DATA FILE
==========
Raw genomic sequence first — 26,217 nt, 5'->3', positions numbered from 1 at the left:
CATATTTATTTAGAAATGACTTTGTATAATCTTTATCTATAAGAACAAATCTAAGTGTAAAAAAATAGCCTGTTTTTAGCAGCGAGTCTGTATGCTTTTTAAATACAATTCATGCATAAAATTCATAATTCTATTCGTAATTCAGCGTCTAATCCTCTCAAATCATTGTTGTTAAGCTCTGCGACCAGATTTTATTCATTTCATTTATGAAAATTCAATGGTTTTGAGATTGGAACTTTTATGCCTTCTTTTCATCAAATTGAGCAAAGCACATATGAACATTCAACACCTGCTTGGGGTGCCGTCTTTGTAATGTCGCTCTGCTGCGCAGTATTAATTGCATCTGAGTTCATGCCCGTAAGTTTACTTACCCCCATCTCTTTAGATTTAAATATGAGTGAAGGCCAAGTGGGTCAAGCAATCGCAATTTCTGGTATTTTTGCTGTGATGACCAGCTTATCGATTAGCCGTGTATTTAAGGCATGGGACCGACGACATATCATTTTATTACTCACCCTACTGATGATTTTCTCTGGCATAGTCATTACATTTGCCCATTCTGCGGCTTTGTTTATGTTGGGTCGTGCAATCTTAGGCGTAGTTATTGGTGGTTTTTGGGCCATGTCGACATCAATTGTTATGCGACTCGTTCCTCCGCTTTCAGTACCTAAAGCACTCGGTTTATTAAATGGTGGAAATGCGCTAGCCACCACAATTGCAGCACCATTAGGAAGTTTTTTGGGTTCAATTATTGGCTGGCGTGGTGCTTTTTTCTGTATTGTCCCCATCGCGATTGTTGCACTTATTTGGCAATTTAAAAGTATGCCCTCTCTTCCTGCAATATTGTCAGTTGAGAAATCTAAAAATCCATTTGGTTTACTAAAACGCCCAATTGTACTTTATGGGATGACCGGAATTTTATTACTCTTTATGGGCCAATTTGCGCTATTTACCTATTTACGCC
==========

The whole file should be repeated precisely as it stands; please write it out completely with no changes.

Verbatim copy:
Raw genomic sequence first — 26,217 nt, 5'->3', positions numbered from 1 at the left:
CATATTTATTTAGAAATGACTTTGTATAATCTTTATCTATAAGAACAAATCTAAGTGTAAAAAAATAGCCTGTTTTTAGCAGCGAGTCTGTATGCTTTTTAAATACAATTCATGCATAAAATTCATAATTCTATTCGTAATTCAGCGTCTAATCCTCTCAAATCATTGTTGTTAAGCTCTGCGACCAGATTTTATTCATTTCATTTATGAAAATTCAATGGTTTTGAGATTGGAACTTTTATGCCTTCTTTTCATCAAATTGAGCAAAGCACATATGAACATTCAACACCTGCTTGGGGTGCCGTCTTTGTAATGTCGCTCTGCTGCGCAGTATTAATTGCATCTGAGTTCATGCCCGTAAGTTTACTTACCCCCATCTCTTTAGATTTAAATATGAGTGAAGGCCAAGTGGGTCAAGCAATCGCAATTTCTGGTATTTTTGCTGTGATGACCAGCTTATCGATTAGCCGTGTATTTAAGGCATGGGACCGACGACATATCATTTTATTACTCACCCTACTGATGATTTTCTCTGGCATAGTCATTACATTTGCCCATTCTGCGGCTTTGTTTATGTTGGGTCGTGCAATCTTAGGCGTAGTTATTGGTGGTTTTTGGGCCATGTCGACATCAATTGTTATGCGACTCGTTCCTCCGCTTTCAGTACCTAAAGCACTCGGTTTATTAAATGGTGGAAATGCGCTAGCCACCACAATTGCAGCACCATTAGGAAGTTTTTTGGGTTCAATTATTGGCTGGCGTGGTGCTTTTTTCTGTATTGTCCCCATCGCGATTGTTGCACTTATTTGGCAATTTAAAAGTATGCCCTCTCTTCCTGCAATATTGTCAGTTGAGAAATCTAAAAATCCATTTGGTTTACTAAAACGCCCAATTGTACTTTATGGGATGACCGGAATTTTATTACTCTTTATGGGCCAATTTGCGCTATTTACCTATTTACGCC